LOTS of Warhammer and D&D maps that are obviously being used by a small number of gaming groups.

Every version of 18XX

Small board games that would be almost impossible to find today.

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Yes, most of the mods are just pirated popular games, doubly so in the first few hundred pages (sorted from most subscribers)

But then you get into the more obscure stuff. SPI games from the 70s. Wargames that Gygax would have been playing.

A *ton* of mods for other games (Heroquest and Gloomhaven) that you can try out.

People using it to playtest boardgames they have made themselves.

Ok, I'm reading through every mod on Tabletop Simulator. I'm at page 1022 at 30 mods a page and one thing has struck me: How many freaking copies of Everyone if John there are.

Does...does it even need pieces? Isn't it freeform? Why are there so many versions of it (almost 20!) Why do people keep uploading more versions of it?



Watch "The Science of Warhammer 40k - Transhuman Dread" on YouTube youtu.be/iJtZoZhcD5Q

This is a tiny YouTube channel just starting out, where a psychology grad student examines concepts from fiction and if they hold up to current research. The first video was really good and I encourage people to check it out, I love this sort of science outreach.

It isn't the point of this article, but I think this does an excellent job describing why people played wargames back in the 1960s and 70s, and matches everything I've seen in old issues of The Dragon and The Strategic Review.


Hey all. The COVID era has been a bit rough on me, so I've not been reading as much horror and obscure stuff as normal, leaning more into watching movies and other escapist things. That said, I'm trying to return, and thought I'd start with this article I opened in my browser months and months ago:


Might be interesting that in the Viking era people used mountain passes as major travel routes, could be good for ambushes or world building.

Ok, but what about physically distanced board games.

Like, played in person but with really big pieces that you push around on long sticks, like those giant wall chessboards they used to use to show the audience what was going on

@Canageek I love the concept of Dragonborn, and in general the inclusion of races that are just allowed to be fun.

But this image is a prime example of some of the worst trends in "fantasy" design. Just add more of everything until it becomes even more generic. I loved D&D4E (relatively), but the visual identity of characters and monsters was a big letdown.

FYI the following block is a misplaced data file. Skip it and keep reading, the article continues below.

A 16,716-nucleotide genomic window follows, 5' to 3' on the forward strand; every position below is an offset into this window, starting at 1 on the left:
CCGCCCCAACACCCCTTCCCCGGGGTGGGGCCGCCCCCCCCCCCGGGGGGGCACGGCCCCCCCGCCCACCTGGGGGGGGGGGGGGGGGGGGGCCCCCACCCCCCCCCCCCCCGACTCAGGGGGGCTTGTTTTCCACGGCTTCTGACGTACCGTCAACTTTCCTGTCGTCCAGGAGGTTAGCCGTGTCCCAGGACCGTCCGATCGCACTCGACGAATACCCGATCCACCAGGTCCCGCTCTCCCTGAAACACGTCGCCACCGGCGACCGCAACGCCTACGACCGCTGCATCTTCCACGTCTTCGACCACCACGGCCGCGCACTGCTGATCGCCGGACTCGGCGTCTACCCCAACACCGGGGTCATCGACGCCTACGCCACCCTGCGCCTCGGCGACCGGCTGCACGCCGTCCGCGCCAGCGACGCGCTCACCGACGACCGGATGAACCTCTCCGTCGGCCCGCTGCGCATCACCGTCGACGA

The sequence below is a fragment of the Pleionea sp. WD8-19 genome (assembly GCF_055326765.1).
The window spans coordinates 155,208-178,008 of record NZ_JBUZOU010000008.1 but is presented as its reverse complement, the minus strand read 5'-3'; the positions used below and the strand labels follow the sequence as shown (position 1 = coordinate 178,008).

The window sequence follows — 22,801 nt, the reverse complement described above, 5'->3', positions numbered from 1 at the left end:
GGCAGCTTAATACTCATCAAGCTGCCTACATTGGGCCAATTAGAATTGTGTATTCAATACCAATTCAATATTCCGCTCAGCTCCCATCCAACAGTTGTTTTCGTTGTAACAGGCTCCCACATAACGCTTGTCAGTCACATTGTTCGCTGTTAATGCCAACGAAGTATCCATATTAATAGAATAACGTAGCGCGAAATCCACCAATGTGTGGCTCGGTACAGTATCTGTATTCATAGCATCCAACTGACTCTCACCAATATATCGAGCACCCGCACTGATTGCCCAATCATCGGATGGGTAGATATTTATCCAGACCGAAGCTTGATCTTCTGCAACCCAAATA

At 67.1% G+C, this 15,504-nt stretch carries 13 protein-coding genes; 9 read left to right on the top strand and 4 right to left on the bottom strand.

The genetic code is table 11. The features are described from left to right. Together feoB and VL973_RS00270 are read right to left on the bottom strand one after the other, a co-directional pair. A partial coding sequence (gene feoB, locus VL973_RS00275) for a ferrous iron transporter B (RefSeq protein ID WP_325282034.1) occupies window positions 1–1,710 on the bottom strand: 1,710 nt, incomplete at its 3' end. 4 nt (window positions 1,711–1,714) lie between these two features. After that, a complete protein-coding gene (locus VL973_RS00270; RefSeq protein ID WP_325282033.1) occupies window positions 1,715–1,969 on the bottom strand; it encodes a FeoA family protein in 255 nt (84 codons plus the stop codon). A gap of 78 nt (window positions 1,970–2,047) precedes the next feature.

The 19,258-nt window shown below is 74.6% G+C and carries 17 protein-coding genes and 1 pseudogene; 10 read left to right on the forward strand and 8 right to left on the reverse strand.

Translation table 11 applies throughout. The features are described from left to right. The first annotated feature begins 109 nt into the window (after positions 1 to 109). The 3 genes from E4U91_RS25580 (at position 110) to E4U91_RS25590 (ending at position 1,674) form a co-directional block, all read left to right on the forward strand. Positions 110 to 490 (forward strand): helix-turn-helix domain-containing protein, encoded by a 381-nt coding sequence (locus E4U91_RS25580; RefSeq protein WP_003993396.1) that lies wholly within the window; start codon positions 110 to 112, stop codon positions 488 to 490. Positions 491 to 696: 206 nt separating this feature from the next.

@Canageek Well, Final Fantasy mixes anime and MMOs, which are the two biggest examples of this level of over the top. It is hardly "typical".

But I think 5E D&D stepped back on that (at least compared to 4E)? And there are other trends in different games and movies. It all tends a bit towards "grimdark pseudo-realism" these days, but it tends to far be less exaggerated. 4E went all-in to pauldrons the size of a horse, and it still shows.

Dragonborn look really cool, but they are suck a product of current D&D design asthetics. I would love to see someone draw them in the classic fantasy 2nd edition art style, when armour was still at least loosely based on historical designs and such

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HUH, this is strange. It seems NO ONE has done a Let's Read of the Star Drive campaign setting for Alternity that google can find?

Am I wrong on this? o.0

Oh my gosh, the Cosmic Wimpout people made a comic in 1979 and it is on their website, and it is SO 1979, I could see my Dad saying half the stuff in the comic when hanging out with his old friends. (Not so much today, but when I was growing up... heck, I think he named an NPC in a D&D game he ran for me as a kid Arckle)


Commander Legends, been waiting for this one literally as long as I've been playing Magic 

Reading about Car Wars GURPS scenarios and.... "A town - one it suggest the GM set as connected to at least on of the PCs - is being menaced by a group of raiders "Four on the Floor" who have been riding into town, attacking, looting, and then fleeing."

Now makes me think of car sized otters in pirate outfits dashing into town, raiding it then bouncing off into the night due to @Oneironott

(Ok, so I"m thinking of like a ferret/otter hybride, due to otters not moving SUPER well on land)

Star Drive: Galactic War 2 happened and The Verge was cut off for ages, now we've reestablished contact! (They just messed up the timescale so the campaign is set like THIRTY YEARS later. There are TWO generations that won't REMEMBER being cut off due to the war!)

Eberron: The Last War *just* ended a year or two ago, and no one knows what peace means and there are old military bases, battle fields and secret weapons are all over the damn place.

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Also it is amazing how much elements of Eberron and Star Drive have influenced my ideas for campaign settings.

I have two custom campaign settings I'm suggesting I could run for the group, and both of them involve a recently ended war and a weakened nation giving rise to adventure opportunities in regions that the player's nation hasn't been to for a while or are damaged by the war.

Writing up setting ideas and one of them has been summed up by one of my players as "Kyresti Made Me a Furry For Great Justice"

(I might have been less then subtle with the inspiration for one of my wizard-engineers NPCs in the setting description. Specifically the one that figures out permanent transformation magic and how to give people new bodies)


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